I've just given you a "camera clue." Ever watch for those in movies? The most obvious is the car driving down the road with driver and passenger arguing, the camera giving you quick flashes of each one with a view out their side window. You're engaged in their conversation, paying no mind to the background, and then it happens. The crash! The sound of glass exploding, metal grating on metal, screams, and for the grand finale on your heart attack, blood spattering everywhere. An eerie quiet follows, usually a low cello strumming in the back ground, covered slightly by the hissing sound of steam rising. A moan. An appendage twitches, then in the distance, the wailing of sirens resonating louder as they approach.
Okay, so my next "scene" isn't as dramatic, but traumatizing nonetheless. I pull into the driveway, grinning proudly at my betrothed heartthrob, paying no attention to the little stream of water trickling down the driveway, or the hose stretched across my path. I roll the throttle slightly to give the motorcycle enough gas to ease up the short incline to the carport. Suddenly, the bike slips sideways when the front tire and the hose fight for control. Panicked, I think I'm grabbing the brake when in reality, I grab the throttle with all my strength -- launching me into a wheelie Travis Pastrada would be proud of. My body, now operating without a brain, falls forward, pushing the front tire back onto the wet pavement, propelling me like a small rocket into the carport, narrowly missing my new Camaro, through a decorative fence once protecting floundering tomato plants, over a throw-rug size patch of grass and into the back of our neighbor's mobile home.
The bike is wedged between the skirting and the metal frame, the throttle stuck on high, and the back tire spinning on their patio. Blue smoke curls, the stench of burning rubber overpowering the smell of burgers cooking on a nearby grill. I've miraculously catapulted off the machine and am jumping up and down, possessed by poltergeists and screaming for my husband. As he passes the mentally disturbed woman he's sworn his dying breath to, he spews words void of any of the pride he gushed earlier. He shut the bike off, carefully pulled it out of the skirting and limped it across the grass back to our place on its now bald tires. The adrenaline rush finally reached my brain and I passed out.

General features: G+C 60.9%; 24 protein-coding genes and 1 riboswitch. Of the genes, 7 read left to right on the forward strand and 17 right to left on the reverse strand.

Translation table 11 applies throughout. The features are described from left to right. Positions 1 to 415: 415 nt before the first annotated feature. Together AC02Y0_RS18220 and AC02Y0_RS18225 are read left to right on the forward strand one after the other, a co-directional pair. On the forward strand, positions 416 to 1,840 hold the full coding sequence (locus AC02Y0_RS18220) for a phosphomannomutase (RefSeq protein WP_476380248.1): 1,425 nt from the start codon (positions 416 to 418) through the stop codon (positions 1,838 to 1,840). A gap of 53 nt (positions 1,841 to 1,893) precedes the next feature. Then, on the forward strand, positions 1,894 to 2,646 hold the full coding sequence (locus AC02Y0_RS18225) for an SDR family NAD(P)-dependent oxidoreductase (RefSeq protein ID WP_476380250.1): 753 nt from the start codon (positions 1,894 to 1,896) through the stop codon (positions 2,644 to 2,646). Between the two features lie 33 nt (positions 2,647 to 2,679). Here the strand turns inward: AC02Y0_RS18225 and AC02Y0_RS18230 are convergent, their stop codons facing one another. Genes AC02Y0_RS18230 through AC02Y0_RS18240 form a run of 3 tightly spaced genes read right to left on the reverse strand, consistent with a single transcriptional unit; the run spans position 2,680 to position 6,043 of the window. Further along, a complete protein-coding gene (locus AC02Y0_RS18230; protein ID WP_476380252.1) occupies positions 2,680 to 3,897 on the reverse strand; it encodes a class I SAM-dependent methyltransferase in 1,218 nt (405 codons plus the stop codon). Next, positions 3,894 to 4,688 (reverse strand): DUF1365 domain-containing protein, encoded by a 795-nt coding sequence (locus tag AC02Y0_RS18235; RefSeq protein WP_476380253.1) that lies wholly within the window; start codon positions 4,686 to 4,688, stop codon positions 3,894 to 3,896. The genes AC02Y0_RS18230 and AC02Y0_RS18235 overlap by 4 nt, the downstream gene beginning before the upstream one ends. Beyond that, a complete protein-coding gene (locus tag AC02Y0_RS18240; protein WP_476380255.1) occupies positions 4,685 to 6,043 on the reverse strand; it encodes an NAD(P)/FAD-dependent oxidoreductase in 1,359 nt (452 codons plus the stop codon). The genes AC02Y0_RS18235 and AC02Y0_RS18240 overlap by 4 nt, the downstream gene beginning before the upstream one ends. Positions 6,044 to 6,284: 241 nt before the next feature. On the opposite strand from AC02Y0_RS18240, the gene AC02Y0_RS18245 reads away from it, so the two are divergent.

Yes, that's how I started my "biking career." My machine stuck in sheet metal and me sprawled on wet grass. But color-coordinated. I've had a couple of other "Keystone Cops" moments, and recently, I sold my white angel bike (pictured above), deciding I make a better passenger. I'm getting too old. If something breaks now, it has to be "replaced."
I still love riding. Now, however, I get to read my Kindle and let my husband worry about the driving. I doubt we'll ever give it up. We met a couple in Cooke City, Montana on a rally one year. They were in their mid seventies. They'd "triked" their Harley, modifying the back with two wheels instead of one. We decided that would be us, only I threatened to kill my husband if he wore a leather vest and no shirt like this dude had. Gray chest hair with saggy "man-boobs" has a high gag factor.
So how does this relate to my writing career? It doesn't, other than riding my Harley is probably my best muse. The adrenalin rush I get from a motorcycle, driver or passenger, is the same as when a new story sparks in my imagination and I can't get the words out fast enough. Sometimes I get "stuck in sheet metal" but not for long. I write a superhero, not unlike the one I've been with for thirty odd years, to rescue the heroine, me...the story. Usually one with attitude, or a mouth my grandmother would shove soap into, and in the end, most likely he gets caught in his cape and needs a kick-ass heroine with sharp scissors to save him and steal his heart.
So there you have it. Another embarrassing page from my wacky life. Thanks for stopping by.